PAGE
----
So, with ROBOT, I had several friends working on the show and had mentioned to them, "If there's ever a chance to work on the show, please let me know," & luckily a few editors weren't returning for the 3rd season so I got a chance to meet with them & work on the show.
One of the great things about working on the show is that Sam really knows what he wants & what the world is, but he's very open to collaboration and likes people bringing their own ideas to the show. He's very exciting to work with because he definitely does have a very specific vision & wants to tell a great story. Also, from watching the show, I've always been drawn to the characters [in MR. ROBOT] & felt very emotionally invested in everyone's journey when I was making it. That just makes you want to tell the best story and bring the best ideas you can to it. We really just had a great group of people-one of the best crews I've ever worked with.
How much of a say do you get in the creative decision-making of that show? Is it clearly lined out for how it should be edited or do you get to do a lot of experimenting?
Well, it certainly varies quite differently from a lot of other shows I've done, but I would say with ROBOT there's a fairly large amount of creative freedom. I'll use a couple different examples: in episode 6 of season 3 that I cut [eps3.5_kill-pr0cess.inc], there was quite a bit of intercutting & much of it hadn't been scripted. When I first presented the episode to Sam, we watched it as scripted & it didn't really work - the tension wasn't there & there was none of the momentum that we needed for the big reveal at the end of episode. So, at the end of that first viewing, Sam & I started to talk about intercutting the episode, & we pitched a few ideas back & forth, but then he said, "Why don't I just leave for a bit, you can work on it." So he left me alone for a bit & I just started to intercut & redo the episode based on our initial ideas, but then just taking ideas I had further or following different discoveries about what worked best together. Occasionally I'd call him in to look at a few things here or there, but mostly he left me alone until I felt comfortable going through the whole episode again with him. That's a fairly unique thing to be allowed to do, but it definitely made me push myself harder to make sure I was giving Sam the best out of the material I could. Sam's a great collaborator in that he'll leave you alone to work because he trusts you to do the best you can. Then once we started going through the episode there were ideas he liked of mine, others he didn't, & we go through the push-pull of whipping the episode into shape.
Another great thing about the show, & Sam specifically, is the ability to bring in a lot of musical ideas to the editing room. Sam definitely has a sense of what he wants but he's really great about letting people bring their own ideas they want to try out. I know for this episode I put in a song from the REPO MAN soundtrack that I'd always loved into the cut without telling him about it. We watched the episode & he loved it. The same thing happened in episode 8 (eps3.7_dont-delete-me.ko). In one of the last scenes of the episode I placed a song from the BILL AND TED'S EXCELLENT ADVENTURE soundtrack that I thought my be right for the scene where Angela & Elliot are talking through the door. Never talked to him about it, I just felt like the end of the episode needed a breath of fresh air & an emotionally rewarding moment for what had been an episode that had dealt with Elliot's depression. And, in fact, I'd initially only played it through that scene, but when Sam watched the cut for the first time he loved the use of the song so much he told me to play it through the end of the episode.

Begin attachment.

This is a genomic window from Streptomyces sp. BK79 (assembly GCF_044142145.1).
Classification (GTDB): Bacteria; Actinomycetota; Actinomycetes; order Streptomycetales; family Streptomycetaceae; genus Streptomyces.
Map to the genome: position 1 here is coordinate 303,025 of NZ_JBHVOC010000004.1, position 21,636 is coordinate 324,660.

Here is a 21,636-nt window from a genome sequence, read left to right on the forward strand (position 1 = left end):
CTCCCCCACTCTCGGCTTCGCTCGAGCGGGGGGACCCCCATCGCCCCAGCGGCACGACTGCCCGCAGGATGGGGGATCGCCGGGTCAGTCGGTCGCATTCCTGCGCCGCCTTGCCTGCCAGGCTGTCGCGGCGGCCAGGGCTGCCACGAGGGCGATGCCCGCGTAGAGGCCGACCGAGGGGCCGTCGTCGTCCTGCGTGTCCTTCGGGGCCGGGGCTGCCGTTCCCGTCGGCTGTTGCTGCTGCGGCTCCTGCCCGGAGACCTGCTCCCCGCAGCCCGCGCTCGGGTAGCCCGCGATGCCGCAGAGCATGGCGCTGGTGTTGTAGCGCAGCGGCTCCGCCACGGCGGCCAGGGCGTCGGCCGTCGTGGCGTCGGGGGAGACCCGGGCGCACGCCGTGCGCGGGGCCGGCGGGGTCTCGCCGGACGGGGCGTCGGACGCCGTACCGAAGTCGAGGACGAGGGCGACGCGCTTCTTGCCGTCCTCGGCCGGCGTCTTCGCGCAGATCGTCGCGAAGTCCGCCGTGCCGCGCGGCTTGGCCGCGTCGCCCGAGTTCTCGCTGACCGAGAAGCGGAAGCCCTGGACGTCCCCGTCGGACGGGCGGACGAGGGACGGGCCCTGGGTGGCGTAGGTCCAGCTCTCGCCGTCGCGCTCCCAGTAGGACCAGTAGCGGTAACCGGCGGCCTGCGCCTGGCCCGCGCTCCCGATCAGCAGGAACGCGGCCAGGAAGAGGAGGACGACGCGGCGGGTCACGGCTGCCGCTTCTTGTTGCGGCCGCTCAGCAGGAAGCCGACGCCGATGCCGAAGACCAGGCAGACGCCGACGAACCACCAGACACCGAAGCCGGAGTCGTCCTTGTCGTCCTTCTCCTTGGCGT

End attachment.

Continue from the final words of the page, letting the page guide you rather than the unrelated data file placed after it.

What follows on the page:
With the music we're always trying to find things that aren't obvious or haven't been used before. So, if Sam likes something, he'll leave you alone and certainly if he hates something he will really tell you. Ultimately, it's Sam's show so I'm just happy to be able tell the story he wants. When I can inject my own ideas into the mix, it's fantastic, but I'm there to serve his vision.
The intercutting was one of my favorite parts of this season.
Yeah, we did that a lot in the finale as well, which I got to help cut with my friend & fellow editor John Petaja. Probably the biggest part of that episode where we did the intercutting was in sequence in the barn & the Angela/Price scene. Those had initially been their own separate scenes in the script & in our first cut. But when we all watched the first cut of the episode together we were close to around 90 minutes, I think, & Sam felt that those scenes just weren't working on their own. At this point in the season I'd gotten to know Sam pretty well, so he asked me, "Do you think intercutting would work?" & my reply was, "I think so, let me try a few things." We didn't even talk about where or how to intercut it, he just said, "Okay cool, just go do it," and once again I just went away & did the intercut on what felt right. Then showed him my first pass when I was ready & from there we made some adjustments.